Saturday, February 11, 2006

Neo-Conservative Revisionism; A Rant

In the middle of a discussion about activism, I had reason to say the following:

On one cannot pick-and-choose between going after
  • Muslim neo-conservative revisionists taking over issues related to Muslim-majority communities, because it is bad for non-Muslim minorities those communities can have power over (including Hindus and Christians);
  • Christian neo-conservative revisionists taking over issues related to Christian communities, because it is bad for non-Christian minorities those communities can have power over (including Muslims and Hindus);
  • Hindu neo-conservative revisionists taking over issues related to Hindu communities, because it is bad for non-Hindu minorities those communities can have power over (including Muslims and Christians); or
  • Jewish neo-conservative revisionists taking over issues related to Jewish communities, because it is bad for non-Jewish minorities those communities can have power over (including Muslims and Christians);

That really is how I see things. The issue is not each other's religious faith or each other's religious community; the issue is that a certain 21st century chauvinism of a tribal nature is on the march masquerading as "traditionalism". Hamas, the Muslim Brotherhood and the Jamat-e-Islami are no more "traditionalist" than the Christian Right are no more "traditionalist" than the Hindutva movement are no more "traditionalist" than the "Israel-right-or-wrong" crowd.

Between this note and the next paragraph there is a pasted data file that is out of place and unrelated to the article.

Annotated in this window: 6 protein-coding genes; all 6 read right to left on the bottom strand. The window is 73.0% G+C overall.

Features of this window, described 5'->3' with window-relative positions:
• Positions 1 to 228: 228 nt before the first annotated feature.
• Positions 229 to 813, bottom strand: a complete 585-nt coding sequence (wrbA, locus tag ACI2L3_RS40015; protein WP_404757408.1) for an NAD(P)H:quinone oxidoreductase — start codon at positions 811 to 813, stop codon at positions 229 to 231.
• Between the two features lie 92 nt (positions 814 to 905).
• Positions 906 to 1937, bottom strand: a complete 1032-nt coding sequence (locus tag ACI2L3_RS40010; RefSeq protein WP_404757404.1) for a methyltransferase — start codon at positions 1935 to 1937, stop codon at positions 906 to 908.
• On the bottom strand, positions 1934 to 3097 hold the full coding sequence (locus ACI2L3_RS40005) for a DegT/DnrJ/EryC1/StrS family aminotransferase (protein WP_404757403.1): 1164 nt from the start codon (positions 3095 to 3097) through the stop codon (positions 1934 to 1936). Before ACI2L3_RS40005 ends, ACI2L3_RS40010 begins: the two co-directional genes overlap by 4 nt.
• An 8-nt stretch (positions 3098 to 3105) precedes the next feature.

And no, I am not saying that just because someone follows a certain interpretation of their faith or ideology--Islamic, Christian, Hindu, Jewish, Communist, Free Market, or what-have-you--they are automatically either terrorists, or oppressors, or extremists. People are terrorists when they use terror to achieve political aims--and Marxists have done it as often as religious people. People are oppressors when they oppress other people--and people of various faiths, various communities, and various ethnic backgrounds have done that. People are extremists and fanatics when, as Winston Churchill once said (I wince to quote an architect of chemical warfare on the side of humanity) "they redouble their efforts when they forgotten their aims", or lost touch with the principles they claim to be fighting for. When people do things like that, they need to be taken on by legal and political means--or by other means if all else fails. But if people that fit in one of the four bullet points above--or similar categories for other faiths and ideologies--are not falling in one of these categories, they need to be engaged intellectually, theologically, socially, and politically and overwhelmed that way.

Or am I smoking the wrong stuff?

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